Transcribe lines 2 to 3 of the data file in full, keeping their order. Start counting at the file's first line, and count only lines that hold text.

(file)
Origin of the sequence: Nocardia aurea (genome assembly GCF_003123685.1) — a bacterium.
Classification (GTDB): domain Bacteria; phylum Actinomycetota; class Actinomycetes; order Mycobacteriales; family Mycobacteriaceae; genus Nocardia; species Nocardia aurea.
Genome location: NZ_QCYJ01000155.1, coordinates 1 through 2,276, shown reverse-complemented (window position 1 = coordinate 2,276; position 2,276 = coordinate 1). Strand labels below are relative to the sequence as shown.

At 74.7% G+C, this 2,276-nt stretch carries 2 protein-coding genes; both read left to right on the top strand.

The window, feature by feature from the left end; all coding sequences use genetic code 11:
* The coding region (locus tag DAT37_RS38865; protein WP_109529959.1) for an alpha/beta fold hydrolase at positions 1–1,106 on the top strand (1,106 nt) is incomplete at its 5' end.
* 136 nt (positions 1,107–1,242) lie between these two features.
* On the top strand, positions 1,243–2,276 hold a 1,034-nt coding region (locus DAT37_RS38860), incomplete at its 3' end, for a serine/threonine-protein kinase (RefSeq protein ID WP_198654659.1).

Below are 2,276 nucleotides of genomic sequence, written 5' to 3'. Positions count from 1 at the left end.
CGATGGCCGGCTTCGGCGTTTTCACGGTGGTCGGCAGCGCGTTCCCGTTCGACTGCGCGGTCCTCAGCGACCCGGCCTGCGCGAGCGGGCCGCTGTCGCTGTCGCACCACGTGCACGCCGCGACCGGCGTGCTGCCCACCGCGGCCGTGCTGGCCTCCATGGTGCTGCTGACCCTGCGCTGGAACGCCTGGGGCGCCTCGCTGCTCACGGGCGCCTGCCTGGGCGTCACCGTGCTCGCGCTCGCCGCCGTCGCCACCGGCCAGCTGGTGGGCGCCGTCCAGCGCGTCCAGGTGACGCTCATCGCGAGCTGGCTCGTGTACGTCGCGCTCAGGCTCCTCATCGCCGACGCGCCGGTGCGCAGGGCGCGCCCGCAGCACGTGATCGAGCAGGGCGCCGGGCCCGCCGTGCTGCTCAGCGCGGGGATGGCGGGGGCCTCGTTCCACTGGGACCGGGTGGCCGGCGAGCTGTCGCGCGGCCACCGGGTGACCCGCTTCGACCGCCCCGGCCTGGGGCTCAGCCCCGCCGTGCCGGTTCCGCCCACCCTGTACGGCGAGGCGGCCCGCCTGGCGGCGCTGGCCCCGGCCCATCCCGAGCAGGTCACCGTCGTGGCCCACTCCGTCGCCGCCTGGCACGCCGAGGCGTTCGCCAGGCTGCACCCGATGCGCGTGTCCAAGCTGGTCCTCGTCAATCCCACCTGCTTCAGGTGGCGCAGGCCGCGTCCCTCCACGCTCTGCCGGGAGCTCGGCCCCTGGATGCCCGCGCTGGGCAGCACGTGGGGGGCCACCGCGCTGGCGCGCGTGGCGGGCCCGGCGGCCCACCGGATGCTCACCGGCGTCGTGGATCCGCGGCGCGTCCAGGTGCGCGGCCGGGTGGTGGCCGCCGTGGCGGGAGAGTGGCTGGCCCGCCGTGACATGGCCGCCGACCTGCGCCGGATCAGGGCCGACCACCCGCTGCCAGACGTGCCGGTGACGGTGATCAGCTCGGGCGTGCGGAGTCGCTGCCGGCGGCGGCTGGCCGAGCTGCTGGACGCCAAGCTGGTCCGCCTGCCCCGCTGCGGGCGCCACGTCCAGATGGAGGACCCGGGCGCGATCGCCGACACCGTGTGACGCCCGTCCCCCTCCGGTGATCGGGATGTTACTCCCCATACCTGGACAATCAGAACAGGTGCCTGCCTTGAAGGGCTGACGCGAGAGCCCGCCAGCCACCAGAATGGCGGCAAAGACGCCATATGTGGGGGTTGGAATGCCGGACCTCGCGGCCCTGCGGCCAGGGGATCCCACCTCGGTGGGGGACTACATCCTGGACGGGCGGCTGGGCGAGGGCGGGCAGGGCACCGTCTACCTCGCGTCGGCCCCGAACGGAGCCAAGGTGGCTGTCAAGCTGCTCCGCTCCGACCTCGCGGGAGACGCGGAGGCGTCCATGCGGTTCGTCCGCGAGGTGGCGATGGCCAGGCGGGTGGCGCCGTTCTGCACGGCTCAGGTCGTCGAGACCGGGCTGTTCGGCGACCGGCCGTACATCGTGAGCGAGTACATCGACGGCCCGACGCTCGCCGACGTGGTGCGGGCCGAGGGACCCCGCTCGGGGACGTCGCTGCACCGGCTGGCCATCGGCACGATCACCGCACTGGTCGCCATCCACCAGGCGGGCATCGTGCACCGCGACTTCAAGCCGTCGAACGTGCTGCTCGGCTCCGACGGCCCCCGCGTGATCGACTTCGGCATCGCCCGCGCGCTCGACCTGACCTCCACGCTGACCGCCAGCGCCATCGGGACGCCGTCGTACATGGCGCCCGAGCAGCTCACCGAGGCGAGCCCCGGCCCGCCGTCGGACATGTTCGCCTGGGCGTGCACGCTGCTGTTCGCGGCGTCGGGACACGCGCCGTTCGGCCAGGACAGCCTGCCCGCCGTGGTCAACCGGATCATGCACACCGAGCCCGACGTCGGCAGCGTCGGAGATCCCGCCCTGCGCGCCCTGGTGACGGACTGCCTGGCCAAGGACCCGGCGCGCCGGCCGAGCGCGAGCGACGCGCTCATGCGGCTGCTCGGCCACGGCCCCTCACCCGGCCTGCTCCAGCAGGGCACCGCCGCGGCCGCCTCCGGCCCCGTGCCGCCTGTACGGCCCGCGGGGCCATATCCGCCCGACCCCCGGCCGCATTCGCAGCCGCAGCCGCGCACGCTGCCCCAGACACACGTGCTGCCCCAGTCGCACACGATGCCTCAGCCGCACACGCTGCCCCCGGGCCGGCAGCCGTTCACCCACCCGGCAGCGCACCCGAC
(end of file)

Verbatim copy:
Classification (GTDB): domain Bacteria; phylum Actinomycetota; class Actinomycetes; order Mycobacteriales; family Mycobacteriaceae; genus Nocardia; species Nocardia aurea.
Genome location: NZ_QCYJ01000155.1, coordinates 1 through 2,276, shown reverse-complemented (window position 1 = coordinate 2,276; position 2,276 = coordinate 1). Strand labels below are relative to the sequence as shown.